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The Industrial Revolution, here depicted in the opening ceremony of the 2012 Olympics, was achieved under laissez-faire conditions
When a government minister (David Willetts) and his shadow (Liam Byrne) unite in praising a deeply politicised book, and the praise is echoed by glowing reviews in publications ranging from the Financial Times and the Economist to the New York Review of Books and the Guardian, then the Standpoint reader knows only one thing: the book is a misleading one.

The book in question is The Entrepreneurial State by Mariana Mazzucato (Anthem Press, £13.99), published last year but now accumulating encomiums at an accelerating rate. Mazzucato, a professor at the Science Policy Research Unit of the University of Sussex, is the Thomas Piketty of entrepreneurship, and like M Piketty she believes she has identified a problem from which only the state — oh, that lovely institution, the state — can rescue us.

The Entrepreneurial State made its media breakthrough when Martin Wolf lauded it in the FT. The book is "a brilliant exploration" of how government rather than the private sector is "the entity that achieves the greatest breakthroughs". The book established, he wrote, that it is the state which provides the research and investment that underpins the drugs and biotechnology industries. The state underpinned the achievements of two iconic companies, Google and Apple. And it is the state's research that gave us fracking.

The book does indeed make those claims and they are, in a narrow sense, true. The state did give us those things — but only because that self-same state had crowded out the private funding that would otherwise have funded them. And, moreover, the state wasted its (our) research money in ways the private sector would never have done.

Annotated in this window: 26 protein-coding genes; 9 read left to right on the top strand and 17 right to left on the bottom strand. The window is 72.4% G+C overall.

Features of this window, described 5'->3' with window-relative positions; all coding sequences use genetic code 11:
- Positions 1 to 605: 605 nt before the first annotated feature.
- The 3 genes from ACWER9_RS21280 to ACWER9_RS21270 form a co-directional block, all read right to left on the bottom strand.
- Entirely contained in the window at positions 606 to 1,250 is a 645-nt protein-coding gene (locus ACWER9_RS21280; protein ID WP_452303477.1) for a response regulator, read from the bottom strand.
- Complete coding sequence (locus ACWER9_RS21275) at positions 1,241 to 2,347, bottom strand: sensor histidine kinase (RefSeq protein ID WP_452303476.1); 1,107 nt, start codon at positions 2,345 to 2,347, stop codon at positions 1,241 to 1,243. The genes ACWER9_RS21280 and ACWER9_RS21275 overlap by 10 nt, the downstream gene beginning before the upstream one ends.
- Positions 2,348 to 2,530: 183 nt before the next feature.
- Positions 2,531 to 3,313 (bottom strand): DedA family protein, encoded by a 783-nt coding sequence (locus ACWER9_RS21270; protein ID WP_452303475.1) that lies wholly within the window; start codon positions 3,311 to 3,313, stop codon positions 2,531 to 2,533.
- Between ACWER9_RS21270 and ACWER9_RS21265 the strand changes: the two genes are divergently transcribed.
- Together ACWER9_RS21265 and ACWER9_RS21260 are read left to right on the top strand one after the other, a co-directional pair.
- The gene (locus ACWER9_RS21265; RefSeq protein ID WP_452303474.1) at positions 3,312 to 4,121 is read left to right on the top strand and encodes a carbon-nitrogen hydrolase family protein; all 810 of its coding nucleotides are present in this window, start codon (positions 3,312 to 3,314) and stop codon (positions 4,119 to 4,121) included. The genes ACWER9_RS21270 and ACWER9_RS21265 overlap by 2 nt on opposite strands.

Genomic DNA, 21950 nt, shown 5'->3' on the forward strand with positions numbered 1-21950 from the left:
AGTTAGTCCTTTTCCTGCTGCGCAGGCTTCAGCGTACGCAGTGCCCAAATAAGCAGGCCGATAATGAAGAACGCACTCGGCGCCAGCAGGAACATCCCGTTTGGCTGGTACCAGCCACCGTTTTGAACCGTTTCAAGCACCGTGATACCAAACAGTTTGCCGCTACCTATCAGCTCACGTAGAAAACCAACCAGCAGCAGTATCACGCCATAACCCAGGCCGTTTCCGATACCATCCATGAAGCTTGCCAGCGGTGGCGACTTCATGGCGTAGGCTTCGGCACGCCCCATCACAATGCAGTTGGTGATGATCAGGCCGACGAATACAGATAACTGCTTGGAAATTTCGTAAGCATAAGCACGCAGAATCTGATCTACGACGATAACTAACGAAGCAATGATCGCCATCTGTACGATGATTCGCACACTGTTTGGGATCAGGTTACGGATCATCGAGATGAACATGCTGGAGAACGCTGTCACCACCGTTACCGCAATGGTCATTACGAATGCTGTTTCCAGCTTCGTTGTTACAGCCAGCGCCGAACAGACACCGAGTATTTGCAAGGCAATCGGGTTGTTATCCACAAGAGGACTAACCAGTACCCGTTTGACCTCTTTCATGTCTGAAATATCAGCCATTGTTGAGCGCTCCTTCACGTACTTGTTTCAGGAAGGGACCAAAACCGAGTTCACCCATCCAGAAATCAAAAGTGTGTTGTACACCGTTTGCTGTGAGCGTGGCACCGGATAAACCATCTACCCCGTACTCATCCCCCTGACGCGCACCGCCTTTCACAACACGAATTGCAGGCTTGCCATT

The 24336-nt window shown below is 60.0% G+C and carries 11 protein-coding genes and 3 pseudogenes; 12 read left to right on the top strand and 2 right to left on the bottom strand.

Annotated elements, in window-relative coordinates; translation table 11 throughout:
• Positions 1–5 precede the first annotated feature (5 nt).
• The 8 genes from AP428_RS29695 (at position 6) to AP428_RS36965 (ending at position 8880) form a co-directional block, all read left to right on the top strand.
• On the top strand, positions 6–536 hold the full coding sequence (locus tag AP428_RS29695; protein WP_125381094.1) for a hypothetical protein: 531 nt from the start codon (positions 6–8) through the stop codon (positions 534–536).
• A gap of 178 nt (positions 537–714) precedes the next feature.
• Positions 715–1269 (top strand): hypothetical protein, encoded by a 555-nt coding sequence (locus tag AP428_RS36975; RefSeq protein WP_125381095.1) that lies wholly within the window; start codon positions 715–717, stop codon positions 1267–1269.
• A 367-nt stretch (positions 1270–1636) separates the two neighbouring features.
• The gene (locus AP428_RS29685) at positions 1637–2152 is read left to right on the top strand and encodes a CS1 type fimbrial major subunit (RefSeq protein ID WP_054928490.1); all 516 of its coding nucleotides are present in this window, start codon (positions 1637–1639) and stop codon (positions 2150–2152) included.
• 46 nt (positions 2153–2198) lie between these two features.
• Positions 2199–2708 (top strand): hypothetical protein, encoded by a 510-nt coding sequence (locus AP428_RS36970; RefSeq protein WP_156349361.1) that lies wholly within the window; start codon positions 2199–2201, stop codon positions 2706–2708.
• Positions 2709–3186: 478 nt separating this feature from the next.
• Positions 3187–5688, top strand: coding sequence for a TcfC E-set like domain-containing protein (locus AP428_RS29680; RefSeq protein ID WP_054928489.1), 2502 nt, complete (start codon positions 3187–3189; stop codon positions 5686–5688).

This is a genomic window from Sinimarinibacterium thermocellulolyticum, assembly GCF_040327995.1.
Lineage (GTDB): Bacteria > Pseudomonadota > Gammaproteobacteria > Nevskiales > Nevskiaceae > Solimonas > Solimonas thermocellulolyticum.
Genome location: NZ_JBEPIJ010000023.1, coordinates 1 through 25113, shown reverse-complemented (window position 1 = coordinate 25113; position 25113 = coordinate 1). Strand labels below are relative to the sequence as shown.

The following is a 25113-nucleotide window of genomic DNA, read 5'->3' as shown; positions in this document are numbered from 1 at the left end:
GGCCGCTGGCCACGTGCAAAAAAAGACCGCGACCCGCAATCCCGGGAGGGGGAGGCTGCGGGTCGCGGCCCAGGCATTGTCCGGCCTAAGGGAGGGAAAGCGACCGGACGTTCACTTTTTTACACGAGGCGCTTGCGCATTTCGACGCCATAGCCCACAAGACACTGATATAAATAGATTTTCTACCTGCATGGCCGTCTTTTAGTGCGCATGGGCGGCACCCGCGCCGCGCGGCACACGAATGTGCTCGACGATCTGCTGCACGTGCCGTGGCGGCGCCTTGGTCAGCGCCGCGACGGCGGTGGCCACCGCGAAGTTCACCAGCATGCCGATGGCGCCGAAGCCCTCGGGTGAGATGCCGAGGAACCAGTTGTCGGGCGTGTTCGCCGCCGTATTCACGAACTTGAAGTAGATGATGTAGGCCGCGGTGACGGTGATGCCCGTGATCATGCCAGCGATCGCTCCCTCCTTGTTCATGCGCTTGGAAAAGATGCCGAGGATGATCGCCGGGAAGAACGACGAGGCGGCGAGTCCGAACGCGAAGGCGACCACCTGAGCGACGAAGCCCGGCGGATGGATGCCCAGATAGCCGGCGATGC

Mazzucato trades in anecdotes, but in a damning rebuttal of the anecdotal school of science policy the OECD published in 2003 its "Sources of Economic Growth in OECD Countries", a systematic review of the factors that accounted for the differential growth rates of the world's leading industrialised nations between 1971 and 1998. It found that only privately funded research and development led to economic growth. Publicly funded R&D provided no economic benefit and, indeed, seemed only to crowd out privately funded R&D.

That piece of contemporary econometric research is compatible with the history which shows, for example, that the US was laissez faire in research until 1940, even though by 1890 it was the richest (and most technologically advanced) country in the world, having — in the absence of government money for R&D — produced scientific and engineering giants such as the Wright brothers, Edison and Tesla. The introduction of government money for research since 1940 has not increased its long-term rates of economic growth nor of total-factor productivity. The UK's record of successful research before 1914 (the Industrial Revolution was achieved in a laissez-faire environment) which subsequent government funding has not fructified, is similar.

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June 22nd, 2014
4:06 PM
"The Slide Rule", an autobiographical book by the Neville Shute describing his life as an aeronautics engineer in the 1920s - 1940's gives an interesting view of state funded as opposed to privately funded technological development. In particular he discusses two concurrent airship projects, R100 privately funded and built by Vickers which Shute worked on and R101 state funded which crashed on its maiden flight killing 48 of the 54 on board. Shute is scathing about the unnecessarily extravagant funding of R101 and the failure of its makers to acknowledge the design flaws which led to the craft's destruction. Strangely, the Air Ministry records and plans of the R101 project, stored in the Public Record Office, were kept unavailable for public viewing until early in 21st Century (around 2012 I believe). Something to hide?

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